Wednesday, October 21, 2009

10/21/09 Job hunting

I can think of fewer boring things to blog about than work, but it was a heavy afternoon. I've decided (resigned myself?) to trying to convert to full-time at the company I've been contracting at. Despite many reasons to move on, two reasons were compelling enough to stay: 1) a really, really good manager -- the value of which should not be underestimated; 2) interesting new technology to work on.

But today, reason #1 to go turned into reason #1 not to. The boss's boss, a new guy that everyone has doubts about, told me I could be working for him. Big problem. He's vague and secretive and demanding and by all counts, difficult to work for. He told me I'd be backfilling a position for someone who is leaving only as of this morning, and told me to talk to the departing employee to find out what he's working on -- but don't let on that I know he's leaving. I can't stand that sh*t! However, my confidence and unemployment being what it is, this is one gift horse whose mouth I'm not looking in.

Another colleague at work and his wife are about to adopt their first baby. He seems really excited about it, and it brings me back to the amazing time of bringing your first baby home and all the changes it represents to your life. It's even more amazing that I can look back on it already, and with much fondness, despite the hardships. With your first new baby, you feel like you'll have a baby forever -- you have no idea how or when it will change. But, as another experienced mom at work said today, she didn't bother with a crib for her second child, because she knew they'd only need it for 2 years anyway. New-baby parents can't think that way at all -- a 2-year-old is a completely different world than a newborn. Experienced parents know how temporary all stages are.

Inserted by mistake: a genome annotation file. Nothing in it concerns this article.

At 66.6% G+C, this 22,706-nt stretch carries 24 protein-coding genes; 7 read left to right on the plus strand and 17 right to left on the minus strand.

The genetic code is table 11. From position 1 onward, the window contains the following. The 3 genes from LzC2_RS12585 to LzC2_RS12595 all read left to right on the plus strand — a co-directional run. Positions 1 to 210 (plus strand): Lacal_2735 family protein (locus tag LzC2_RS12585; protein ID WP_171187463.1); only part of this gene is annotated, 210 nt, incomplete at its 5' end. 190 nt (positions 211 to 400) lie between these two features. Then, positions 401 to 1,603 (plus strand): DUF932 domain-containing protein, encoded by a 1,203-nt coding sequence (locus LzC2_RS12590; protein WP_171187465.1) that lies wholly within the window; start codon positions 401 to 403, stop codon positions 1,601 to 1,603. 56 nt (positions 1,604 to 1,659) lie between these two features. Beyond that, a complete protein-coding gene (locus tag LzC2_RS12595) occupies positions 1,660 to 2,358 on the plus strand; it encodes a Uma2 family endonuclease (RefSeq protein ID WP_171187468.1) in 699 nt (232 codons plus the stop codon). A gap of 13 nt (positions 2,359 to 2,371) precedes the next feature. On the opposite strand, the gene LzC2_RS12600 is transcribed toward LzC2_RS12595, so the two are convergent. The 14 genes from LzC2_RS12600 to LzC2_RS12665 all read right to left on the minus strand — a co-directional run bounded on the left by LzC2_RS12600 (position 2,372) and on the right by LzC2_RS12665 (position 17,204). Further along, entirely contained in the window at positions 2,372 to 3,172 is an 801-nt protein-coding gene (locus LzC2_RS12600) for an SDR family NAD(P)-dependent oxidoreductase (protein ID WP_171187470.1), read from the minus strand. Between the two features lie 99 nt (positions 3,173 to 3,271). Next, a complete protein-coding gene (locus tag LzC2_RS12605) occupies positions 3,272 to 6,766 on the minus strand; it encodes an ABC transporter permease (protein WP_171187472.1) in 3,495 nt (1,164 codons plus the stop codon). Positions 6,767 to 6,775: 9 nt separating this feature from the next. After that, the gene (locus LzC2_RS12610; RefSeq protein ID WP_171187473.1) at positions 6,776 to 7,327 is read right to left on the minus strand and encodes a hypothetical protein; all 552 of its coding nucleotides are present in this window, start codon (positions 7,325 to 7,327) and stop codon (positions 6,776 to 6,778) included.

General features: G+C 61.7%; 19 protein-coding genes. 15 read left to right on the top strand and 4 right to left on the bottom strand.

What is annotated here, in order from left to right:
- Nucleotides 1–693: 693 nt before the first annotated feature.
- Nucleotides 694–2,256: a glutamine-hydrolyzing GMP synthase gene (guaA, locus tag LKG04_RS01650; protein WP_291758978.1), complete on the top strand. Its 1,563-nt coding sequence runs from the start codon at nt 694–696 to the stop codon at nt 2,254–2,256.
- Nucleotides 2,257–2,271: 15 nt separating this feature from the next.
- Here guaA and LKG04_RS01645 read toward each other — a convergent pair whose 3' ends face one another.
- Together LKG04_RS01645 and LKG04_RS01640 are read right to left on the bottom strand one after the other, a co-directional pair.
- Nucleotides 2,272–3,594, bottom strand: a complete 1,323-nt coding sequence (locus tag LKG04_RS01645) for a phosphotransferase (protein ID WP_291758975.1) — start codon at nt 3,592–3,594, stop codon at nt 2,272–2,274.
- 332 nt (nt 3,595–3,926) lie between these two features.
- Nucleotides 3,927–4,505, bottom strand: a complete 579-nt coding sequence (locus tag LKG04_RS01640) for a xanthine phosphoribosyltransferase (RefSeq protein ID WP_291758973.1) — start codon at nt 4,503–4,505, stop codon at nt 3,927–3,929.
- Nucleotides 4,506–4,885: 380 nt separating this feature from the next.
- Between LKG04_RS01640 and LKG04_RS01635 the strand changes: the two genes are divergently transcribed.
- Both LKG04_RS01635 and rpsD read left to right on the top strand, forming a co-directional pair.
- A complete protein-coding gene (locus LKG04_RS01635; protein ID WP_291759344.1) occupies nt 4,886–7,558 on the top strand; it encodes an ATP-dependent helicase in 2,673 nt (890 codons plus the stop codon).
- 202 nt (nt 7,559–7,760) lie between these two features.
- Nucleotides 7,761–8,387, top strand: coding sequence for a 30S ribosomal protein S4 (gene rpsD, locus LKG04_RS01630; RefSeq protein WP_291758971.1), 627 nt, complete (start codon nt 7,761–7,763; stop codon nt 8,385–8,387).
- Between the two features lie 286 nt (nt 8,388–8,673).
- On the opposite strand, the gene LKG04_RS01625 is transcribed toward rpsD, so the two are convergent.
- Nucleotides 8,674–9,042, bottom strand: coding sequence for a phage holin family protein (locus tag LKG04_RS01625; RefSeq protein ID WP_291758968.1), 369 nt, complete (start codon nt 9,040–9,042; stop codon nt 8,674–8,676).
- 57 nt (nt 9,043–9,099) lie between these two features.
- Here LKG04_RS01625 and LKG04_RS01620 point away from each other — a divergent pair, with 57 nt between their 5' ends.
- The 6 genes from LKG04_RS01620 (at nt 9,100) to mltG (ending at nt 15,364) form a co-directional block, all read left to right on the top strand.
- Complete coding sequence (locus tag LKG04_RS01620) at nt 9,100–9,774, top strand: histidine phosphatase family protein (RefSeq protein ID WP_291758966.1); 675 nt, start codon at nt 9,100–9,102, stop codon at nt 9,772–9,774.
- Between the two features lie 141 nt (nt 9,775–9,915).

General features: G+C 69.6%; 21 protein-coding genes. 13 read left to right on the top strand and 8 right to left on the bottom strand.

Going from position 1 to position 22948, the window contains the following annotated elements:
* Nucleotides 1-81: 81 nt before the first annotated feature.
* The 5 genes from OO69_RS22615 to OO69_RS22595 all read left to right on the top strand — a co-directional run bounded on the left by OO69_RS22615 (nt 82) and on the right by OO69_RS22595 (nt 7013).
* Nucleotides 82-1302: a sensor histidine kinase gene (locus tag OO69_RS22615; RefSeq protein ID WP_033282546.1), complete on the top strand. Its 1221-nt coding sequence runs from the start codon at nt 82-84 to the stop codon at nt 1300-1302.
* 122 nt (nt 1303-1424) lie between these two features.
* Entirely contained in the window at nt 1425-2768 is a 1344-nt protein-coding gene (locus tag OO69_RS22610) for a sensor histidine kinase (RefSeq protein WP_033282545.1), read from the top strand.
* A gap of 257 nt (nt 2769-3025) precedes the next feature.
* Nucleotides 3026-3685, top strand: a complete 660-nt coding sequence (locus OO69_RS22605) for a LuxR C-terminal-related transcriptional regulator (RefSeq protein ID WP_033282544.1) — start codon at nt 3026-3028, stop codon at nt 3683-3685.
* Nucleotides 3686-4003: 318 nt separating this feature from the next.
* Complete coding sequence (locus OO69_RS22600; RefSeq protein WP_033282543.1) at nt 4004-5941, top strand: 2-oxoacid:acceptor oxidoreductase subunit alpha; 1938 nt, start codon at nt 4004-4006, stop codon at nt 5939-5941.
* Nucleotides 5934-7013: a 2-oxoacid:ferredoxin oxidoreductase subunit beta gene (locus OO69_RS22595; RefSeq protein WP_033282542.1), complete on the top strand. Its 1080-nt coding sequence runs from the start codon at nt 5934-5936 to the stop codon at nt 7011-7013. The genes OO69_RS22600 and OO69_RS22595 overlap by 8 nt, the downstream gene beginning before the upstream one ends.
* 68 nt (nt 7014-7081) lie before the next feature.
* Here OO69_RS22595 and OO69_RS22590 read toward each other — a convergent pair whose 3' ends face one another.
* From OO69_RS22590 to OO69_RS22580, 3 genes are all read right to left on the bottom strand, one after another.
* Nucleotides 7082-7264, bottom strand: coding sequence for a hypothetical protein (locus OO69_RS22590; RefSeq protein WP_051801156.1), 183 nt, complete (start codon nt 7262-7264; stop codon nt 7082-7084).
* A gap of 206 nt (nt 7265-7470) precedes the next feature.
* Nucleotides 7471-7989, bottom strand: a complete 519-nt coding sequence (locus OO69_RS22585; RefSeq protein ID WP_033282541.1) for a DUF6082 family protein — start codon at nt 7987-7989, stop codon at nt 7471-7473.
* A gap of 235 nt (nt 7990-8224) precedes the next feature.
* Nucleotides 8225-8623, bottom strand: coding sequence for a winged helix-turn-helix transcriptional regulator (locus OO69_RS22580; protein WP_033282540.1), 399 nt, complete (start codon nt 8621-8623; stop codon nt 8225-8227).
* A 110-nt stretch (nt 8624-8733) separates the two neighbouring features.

Which makes me also keenly aware that I "only" have two more years left of preschoolers, of not having all my kids' lives dominated by school. I'm looking forward to that, as I'm much more in my element with older kids than babies and toddlers, but at the same time, I wonder if someday I'll mourn Katrina's 3-year-old and 4-year-old years, and wish I were with her more. I think I'll mourn the idea of it. In practice, I long for more control over my time, as I mostly have when the boys are home. Katrina's age still demands that I drop everything at any moment and run to deal with something, and she's still very unreasonable. I really am done with being "on duty" like that, even as I romanticize it in retrospect talking to my new-dad coworker. He's on the cusp of leaving the grownup world just as I'm on the cusp of re-entering it. It's a no-brainer which world is more important in the long term.


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